In summary, we propose that inter-subject variability should be considered in most neuroimaging studies (i.e., in addition to intra-subject effects). Studying such variations offers rich insights and allows drawing a much more complete and realistic picture of human brain function, from which models of neural mechanisms can be postulated. Studies ignoring such inter-subject variations should be interpreted with far greater caution, as they may present many false positive and false negative findings.
Model and Reliability Issues
Statistical parametric maps of neuroimaging data aim to visualize the involvement of brain regions in a given task, which is hypothesized to be associated with specific postulated brain mechanisms. Typically, this is achieved by fitting a response function to the neuroimaging data. The quality of the fit between this model and the experimental data is then evaluated using various statistical measures. For instance, in the case of the GLM, a response function is constructed by convolving a generic hemodynamic response function with the onset timing of each task or condition. The parameters giving the best fit between the generated response function and the experimental neuroimaging data are then statistically further evaluated.
Crucially, the data explained by the overall model is considered signal, while the remainder is considered noise. This practice, however, raises a few issues. In particular, the generative models may only explain a very small fraction of the signal’s variance. However, instead of reporting the quality of the fit in terms of explained variance or effect size, results are often reported exclusively on the basis of the probability of the rejection of the null hypothesis. Low p-values (i.e., high t or Z-values), however, should not be confused with large effect sizes or an adequate fit between the model and the data – in fact highly significant models can go hand in hand with a non-existent model fit (Lohmann et al., 2012). Hence the ascription of noise (often termed physiological noise) to the portion of data that remains unexplained may be premature. Much of this noise has indeed been shown (Bianciardi et al., 2009) to arise from spontaneous fluctuations of neural activity. For instance, Lohmann and colleagues (Lohmann et al., 2010) used fMRI data from several language and non-language experiments and regressed out all model contributions derived from a GLM approach. Using only this residual “noise” data, it remained possible to identify temporally correlated networks that were present exclusively for the language experiments, networks that are suggested to form part of a general framework in the language domain. Importantly, the time-locked experimental variance (which was regressed out) only accounted for a comparably minor fraction of the variance in the empirical data.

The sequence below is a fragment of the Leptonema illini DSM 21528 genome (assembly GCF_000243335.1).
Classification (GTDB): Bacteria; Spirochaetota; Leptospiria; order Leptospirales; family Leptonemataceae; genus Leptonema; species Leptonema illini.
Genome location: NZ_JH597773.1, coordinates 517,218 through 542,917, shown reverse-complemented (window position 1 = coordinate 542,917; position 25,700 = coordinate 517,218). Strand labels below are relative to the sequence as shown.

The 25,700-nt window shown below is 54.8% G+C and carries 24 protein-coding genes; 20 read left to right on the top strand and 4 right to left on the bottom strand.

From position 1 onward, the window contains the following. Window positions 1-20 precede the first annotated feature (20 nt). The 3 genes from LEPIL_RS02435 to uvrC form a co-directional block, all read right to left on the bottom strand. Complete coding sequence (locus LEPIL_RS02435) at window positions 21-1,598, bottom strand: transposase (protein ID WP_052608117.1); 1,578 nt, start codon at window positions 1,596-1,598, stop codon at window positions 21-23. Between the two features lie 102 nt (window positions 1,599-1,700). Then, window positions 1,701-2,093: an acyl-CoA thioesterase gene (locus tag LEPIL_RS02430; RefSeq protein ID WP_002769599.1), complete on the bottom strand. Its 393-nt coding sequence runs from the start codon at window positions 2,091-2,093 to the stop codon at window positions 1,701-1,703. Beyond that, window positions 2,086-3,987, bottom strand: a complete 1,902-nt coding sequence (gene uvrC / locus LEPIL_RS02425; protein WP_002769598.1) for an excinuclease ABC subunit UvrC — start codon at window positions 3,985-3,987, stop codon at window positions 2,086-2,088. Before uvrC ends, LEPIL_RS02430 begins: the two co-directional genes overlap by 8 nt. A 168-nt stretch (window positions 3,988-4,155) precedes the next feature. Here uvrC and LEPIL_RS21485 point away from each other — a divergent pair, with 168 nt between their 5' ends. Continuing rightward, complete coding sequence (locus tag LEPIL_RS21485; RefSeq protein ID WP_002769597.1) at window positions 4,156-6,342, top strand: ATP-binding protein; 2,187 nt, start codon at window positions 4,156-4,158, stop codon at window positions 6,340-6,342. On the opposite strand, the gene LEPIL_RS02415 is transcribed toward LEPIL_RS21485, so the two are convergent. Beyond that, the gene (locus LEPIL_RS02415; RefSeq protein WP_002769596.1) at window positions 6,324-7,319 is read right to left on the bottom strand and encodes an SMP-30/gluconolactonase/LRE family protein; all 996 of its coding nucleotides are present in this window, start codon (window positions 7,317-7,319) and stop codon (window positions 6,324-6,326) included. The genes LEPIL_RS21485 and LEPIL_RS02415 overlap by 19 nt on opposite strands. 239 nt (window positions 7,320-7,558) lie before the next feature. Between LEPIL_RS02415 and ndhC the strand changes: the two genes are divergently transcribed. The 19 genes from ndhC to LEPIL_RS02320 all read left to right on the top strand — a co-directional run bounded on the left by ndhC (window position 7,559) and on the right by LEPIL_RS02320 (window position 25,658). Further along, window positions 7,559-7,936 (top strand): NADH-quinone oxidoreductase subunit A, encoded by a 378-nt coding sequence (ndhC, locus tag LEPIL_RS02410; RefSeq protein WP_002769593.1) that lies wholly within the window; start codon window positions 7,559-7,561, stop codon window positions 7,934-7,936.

The results of neuroimaging studies thus critically depend on the choice of analysis model. It is more than likely that simplistic analysis methods, such as GLM-based methods, are unable to reveal the full picture. In particular, such massively univariate methods consider neuronal communication processes only indirectly as they mainly evaluate whether significant activity occurs at any specified voxel. Since the major functional role of neurons is to transmit co-ordinated activity to separate places in the brain, more sophisticated analysis methods which consider simultaneously the BOLD signal at multiple voxels may thus be better suited to analyze human brain function (Lohmann et al., 2013b). It is vital to recognize, however, that not all multivariate models considering neuronal communication (e.g., in terms of effective connectivity) are free of problems. In particular, dynamic causal modeling (DCM) has been shown to be especially problematic due to several critical methodological flaws (Lohmann et al., 2012, 2013a; Friston et al., 2013). Taken together these issues severely limit the scientific validity of the conclusions that can be drawn when using DCM.
The analysis model, however, is not the only factor yielding diverging results. The particular choice, order and parameters of the preprocessing steps (e.g., spatial normalization, motion correction etc.) have also been shown to have a considerable impact on the resulting activation maps (Carp, 2012a). The amplitude and location of the peak activation have been shown to be especially unstable and subject to considerable variability. This issue becomes especially problematic for two reasons: firstly, many authors do not describe design and analysis decisions in sufficient detail (Carp, 2012b). Secondly, this variability of outcome can easily tempt researchers to implement various different sets of preprocessing pipelines (in a trial-and-error fashion) and to selectively report the most favorable results (Carp, 2012a).